Close to the site of the gravel pit, a mysteriously deep, often wet-bottomed hollow-way runs for 180-275 metres (200-300 yards) in a north-east / south-west direction, broadly parallel to the cemetery wall, and terminates at the gravel pit. In places, an adjacent, wasted earthen bank suggests deliberate excavation, rather than creation by centuries of passage. Was this associated with the gravel pit, or are its origins linked to the rubbish tip that up to the early years of the 20th century was incongruously located close to the cemetery? More probably, it is another link to military use, maybe as a First World War practice trench.

And finally, the 1898 and 1909 Ordnance Survey maps show part of Lyndhurst's golf course on White Moor - in 1891, the golf course spread out from its original race ground site across the A35, and remained in part on White Moor until increasing road traffic eventually forced consolidation back across the road to its present location.

Military use

White Moor was used extensively by the military during the First World War. Follow the link below for lots more information and numerous pictures from that period.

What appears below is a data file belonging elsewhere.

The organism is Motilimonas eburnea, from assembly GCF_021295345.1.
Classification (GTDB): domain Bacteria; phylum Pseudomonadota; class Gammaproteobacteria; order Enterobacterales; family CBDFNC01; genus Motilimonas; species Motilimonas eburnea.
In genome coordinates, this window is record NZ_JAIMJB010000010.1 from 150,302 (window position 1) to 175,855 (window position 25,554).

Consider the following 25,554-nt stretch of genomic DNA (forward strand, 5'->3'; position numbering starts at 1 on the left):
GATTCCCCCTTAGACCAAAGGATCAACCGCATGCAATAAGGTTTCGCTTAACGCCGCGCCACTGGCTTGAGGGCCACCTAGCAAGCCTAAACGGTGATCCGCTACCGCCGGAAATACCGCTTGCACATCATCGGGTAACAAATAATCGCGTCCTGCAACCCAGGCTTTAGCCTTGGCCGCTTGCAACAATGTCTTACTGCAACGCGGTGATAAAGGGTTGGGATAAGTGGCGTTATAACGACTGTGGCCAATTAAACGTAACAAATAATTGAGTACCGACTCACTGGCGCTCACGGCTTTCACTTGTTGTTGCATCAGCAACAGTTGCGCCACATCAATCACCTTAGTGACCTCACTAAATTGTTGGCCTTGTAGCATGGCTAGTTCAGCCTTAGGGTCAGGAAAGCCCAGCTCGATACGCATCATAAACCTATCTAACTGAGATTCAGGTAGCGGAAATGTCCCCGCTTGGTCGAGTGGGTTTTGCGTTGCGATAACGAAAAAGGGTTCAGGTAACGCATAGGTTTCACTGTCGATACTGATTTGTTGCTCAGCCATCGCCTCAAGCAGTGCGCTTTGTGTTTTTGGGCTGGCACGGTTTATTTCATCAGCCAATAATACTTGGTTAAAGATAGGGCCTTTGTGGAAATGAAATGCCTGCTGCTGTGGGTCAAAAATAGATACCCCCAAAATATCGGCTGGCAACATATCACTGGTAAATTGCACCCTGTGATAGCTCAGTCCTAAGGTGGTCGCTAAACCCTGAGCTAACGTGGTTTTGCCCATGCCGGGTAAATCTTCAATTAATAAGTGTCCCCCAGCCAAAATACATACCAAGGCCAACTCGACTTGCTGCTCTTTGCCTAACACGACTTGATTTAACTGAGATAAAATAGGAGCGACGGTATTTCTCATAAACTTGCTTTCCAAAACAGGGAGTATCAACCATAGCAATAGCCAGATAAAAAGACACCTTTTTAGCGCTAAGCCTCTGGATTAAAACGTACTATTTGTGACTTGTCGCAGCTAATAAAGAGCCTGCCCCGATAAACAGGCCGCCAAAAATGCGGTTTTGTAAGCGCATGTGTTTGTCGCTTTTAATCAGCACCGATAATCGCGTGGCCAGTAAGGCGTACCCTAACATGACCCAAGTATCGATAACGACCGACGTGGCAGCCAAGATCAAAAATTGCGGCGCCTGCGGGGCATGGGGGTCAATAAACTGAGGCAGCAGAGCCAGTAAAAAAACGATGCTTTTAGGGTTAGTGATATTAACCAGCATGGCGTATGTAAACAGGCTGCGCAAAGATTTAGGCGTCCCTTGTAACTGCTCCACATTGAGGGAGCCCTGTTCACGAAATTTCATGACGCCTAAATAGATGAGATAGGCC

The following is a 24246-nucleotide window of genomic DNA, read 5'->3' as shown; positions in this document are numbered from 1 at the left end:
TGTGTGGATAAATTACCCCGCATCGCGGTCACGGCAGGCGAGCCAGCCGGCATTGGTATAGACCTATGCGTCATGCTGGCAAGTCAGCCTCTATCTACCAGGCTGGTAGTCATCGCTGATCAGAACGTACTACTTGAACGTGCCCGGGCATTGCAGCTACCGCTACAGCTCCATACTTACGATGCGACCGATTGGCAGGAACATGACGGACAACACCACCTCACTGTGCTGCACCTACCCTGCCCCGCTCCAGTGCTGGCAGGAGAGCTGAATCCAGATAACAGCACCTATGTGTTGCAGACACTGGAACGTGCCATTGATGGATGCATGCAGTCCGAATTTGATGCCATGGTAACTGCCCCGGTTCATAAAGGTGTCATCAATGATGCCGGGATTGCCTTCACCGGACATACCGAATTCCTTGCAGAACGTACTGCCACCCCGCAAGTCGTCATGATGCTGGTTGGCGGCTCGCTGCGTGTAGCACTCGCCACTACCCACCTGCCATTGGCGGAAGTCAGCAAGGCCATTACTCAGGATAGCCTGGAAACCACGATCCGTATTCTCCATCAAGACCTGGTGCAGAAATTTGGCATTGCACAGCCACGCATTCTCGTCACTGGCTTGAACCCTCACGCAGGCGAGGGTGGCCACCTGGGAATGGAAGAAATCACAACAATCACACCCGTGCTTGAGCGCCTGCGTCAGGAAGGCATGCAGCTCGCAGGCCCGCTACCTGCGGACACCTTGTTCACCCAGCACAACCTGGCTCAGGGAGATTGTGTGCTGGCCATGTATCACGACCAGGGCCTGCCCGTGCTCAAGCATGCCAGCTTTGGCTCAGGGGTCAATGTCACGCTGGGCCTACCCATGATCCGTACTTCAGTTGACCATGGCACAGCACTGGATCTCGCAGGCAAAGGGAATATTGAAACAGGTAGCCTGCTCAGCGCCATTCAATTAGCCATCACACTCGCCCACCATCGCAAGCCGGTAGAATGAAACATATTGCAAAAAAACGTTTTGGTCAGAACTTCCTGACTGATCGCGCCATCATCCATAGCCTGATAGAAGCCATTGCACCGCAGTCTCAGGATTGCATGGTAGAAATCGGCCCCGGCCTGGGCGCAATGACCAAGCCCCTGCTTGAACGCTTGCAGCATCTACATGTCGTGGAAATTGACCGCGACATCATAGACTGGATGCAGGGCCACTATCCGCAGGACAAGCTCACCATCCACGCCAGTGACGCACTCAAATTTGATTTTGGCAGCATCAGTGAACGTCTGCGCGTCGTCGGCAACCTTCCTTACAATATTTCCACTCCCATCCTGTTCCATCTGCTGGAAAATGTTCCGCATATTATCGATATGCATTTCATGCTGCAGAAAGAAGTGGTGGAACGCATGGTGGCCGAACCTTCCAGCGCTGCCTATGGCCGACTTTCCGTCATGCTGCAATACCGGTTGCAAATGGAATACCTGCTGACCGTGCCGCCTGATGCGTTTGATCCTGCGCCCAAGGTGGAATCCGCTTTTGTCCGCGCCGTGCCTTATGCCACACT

Find out more about White Moor

References:
The New Forest: Its History and Scenery: John R. Wise.
Lyndhurst Historical Society publications: Roy Jackman
Lyndhurst - A Brief History and Guide: Georgina Babey and Peter Roberts

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** New Forest ponies and other animals**
The New Forest
Commoners' ponies, cattle, pigs, sheep and donkeys are a popular part of the New Forest scene, but during 2019 agisters attended 159 road traffic accidents involving these animals, a small but disappointing increase on the 154 accidents attended in 2018.

Sadly, 58 animals were killed - 35 ponies, 13 cows, 8 donkeys and 2 sheep, whilst a further 32 were injured - 3 pigs, 9 donkeys, 11 cows and 9 ponies.

(Forty-three accidents occurred in daylight, 15 at twilight and 101 in the dark. Twenty-seven accidents were not reported by the driver involved).
** Always take care when driving **
Content produced by Andrew Walmsley
Content produced by Andrew Walmsley